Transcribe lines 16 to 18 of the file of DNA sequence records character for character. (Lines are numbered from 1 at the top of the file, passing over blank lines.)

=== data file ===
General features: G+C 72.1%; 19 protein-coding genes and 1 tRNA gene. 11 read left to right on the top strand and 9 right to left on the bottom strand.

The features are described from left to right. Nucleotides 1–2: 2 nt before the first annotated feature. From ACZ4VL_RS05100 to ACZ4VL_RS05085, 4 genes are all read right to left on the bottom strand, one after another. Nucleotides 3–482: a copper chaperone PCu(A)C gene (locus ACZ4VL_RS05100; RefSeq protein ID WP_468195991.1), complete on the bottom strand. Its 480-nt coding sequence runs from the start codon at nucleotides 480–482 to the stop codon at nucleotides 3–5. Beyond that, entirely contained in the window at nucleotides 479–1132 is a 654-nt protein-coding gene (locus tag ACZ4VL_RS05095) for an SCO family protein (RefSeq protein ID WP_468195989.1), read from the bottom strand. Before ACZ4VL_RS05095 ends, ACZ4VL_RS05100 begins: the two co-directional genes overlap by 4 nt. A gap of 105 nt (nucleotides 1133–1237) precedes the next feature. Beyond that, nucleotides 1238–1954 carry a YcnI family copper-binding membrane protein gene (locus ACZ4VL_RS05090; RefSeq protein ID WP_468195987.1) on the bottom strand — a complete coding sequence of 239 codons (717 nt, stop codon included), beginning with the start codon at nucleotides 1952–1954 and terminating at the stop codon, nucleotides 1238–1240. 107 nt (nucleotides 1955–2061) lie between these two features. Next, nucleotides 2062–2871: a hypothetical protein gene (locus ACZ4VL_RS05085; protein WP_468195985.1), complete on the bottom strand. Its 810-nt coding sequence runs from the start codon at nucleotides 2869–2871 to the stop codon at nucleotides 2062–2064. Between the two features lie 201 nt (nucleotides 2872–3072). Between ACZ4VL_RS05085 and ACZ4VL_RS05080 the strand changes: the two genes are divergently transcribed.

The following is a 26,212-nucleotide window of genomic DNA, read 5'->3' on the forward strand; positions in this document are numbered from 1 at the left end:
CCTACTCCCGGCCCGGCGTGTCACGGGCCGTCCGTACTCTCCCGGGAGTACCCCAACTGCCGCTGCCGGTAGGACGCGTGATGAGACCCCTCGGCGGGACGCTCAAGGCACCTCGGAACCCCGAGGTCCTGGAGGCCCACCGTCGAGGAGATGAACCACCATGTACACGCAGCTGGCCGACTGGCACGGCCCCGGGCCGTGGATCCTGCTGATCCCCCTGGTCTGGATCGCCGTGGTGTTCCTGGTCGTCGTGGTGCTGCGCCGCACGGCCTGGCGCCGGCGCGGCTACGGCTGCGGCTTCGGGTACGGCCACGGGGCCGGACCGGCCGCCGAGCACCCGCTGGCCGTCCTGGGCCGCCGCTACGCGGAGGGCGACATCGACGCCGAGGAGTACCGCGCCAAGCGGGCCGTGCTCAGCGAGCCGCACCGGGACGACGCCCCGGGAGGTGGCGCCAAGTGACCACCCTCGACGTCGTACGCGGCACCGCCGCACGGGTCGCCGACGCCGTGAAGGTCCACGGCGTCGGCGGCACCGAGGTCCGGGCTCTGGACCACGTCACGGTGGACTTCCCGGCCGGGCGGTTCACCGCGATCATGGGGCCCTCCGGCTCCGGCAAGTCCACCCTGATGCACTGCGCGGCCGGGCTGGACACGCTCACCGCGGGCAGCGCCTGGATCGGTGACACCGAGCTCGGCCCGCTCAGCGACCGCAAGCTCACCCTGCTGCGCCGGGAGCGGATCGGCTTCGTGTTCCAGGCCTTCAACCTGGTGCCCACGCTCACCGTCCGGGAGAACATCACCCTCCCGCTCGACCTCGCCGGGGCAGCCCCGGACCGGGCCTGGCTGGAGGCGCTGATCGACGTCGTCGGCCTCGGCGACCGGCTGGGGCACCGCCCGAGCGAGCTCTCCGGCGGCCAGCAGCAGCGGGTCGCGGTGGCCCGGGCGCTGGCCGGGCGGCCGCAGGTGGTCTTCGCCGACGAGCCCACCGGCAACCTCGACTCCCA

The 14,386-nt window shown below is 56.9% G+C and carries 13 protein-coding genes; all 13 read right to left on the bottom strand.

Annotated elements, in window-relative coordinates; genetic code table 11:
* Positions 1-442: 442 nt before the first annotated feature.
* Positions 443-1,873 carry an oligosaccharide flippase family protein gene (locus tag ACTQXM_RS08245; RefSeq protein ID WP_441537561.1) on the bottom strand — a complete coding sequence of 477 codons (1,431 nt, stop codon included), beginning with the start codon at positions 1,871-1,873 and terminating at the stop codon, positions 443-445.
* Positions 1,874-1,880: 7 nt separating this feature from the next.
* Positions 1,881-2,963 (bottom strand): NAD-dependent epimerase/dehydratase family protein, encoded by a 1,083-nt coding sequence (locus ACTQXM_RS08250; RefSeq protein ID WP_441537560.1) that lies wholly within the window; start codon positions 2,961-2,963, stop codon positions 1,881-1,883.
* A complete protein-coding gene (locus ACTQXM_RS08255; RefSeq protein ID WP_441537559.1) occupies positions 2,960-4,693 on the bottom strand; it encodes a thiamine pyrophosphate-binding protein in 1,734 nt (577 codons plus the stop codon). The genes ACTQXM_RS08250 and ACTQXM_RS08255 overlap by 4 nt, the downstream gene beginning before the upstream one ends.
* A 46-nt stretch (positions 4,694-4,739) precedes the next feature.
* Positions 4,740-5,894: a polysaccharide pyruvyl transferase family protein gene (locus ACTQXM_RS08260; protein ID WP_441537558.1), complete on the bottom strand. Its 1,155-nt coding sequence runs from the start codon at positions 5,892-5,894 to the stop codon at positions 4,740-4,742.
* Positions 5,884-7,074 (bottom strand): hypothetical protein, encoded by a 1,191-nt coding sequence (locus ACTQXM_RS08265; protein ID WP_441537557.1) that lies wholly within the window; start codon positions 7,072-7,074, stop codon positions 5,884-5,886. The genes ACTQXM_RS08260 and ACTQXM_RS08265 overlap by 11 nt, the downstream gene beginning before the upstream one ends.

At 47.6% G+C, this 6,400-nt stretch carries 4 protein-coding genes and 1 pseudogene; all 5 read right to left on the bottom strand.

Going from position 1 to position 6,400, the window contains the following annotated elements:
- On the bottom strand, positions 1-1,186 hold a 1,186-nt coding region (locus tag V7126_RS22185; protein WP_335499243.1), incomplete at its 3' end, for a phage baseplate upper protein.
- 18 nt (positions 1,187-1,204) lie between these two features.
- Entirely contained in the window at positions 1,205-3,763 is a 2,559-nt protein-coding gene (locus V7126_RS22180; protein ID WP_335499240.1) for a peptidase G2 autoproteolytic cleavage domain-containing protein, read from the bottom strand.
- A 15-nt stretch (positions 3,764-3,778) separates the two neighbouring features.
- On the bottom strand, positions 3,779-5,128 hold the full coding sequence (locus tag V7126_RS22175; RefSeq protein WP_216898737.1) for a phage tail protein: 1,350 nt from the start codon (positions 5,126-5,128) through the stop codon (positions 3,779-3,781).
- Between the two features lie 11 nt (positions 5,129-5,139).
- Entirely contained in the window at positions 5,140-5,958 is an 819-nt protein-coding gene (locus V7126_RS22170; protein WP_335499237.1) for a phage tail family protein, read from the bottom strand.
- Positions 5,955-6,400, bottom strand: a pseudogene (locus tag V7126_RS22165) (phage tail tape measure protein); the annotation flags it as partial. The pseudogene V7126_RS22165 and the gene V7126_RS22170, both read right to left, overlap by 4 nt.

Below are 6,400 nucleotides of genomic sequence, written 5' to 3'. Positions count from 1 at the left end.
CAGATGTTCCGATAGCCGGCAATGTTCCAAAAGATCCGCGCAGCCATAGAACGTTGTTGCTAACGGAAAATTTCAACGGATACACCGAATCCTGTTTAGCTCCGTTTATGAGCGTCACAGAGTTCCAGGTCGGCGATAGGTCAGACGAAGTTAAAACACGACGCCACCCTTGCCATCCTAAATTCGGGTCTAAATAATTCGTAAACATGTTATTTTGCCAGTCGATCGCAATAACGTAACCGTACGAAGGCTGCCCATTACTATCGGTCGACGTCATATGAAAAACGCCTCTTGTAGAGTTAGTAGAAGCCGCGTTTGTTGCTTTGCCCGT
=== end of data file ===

Going from position 1 to position 6,400, the window contains the following annotated elements:
- On the bottom strand, positions 1-1,186 hold a 1,186-nt coding region (locus tag V7126_RS22185; protein WP_335499243.1), incomplete at its 3' end, for a phage baseplate upper protein.
- 18 nt (positions 1,187-1,204) lie between these two features.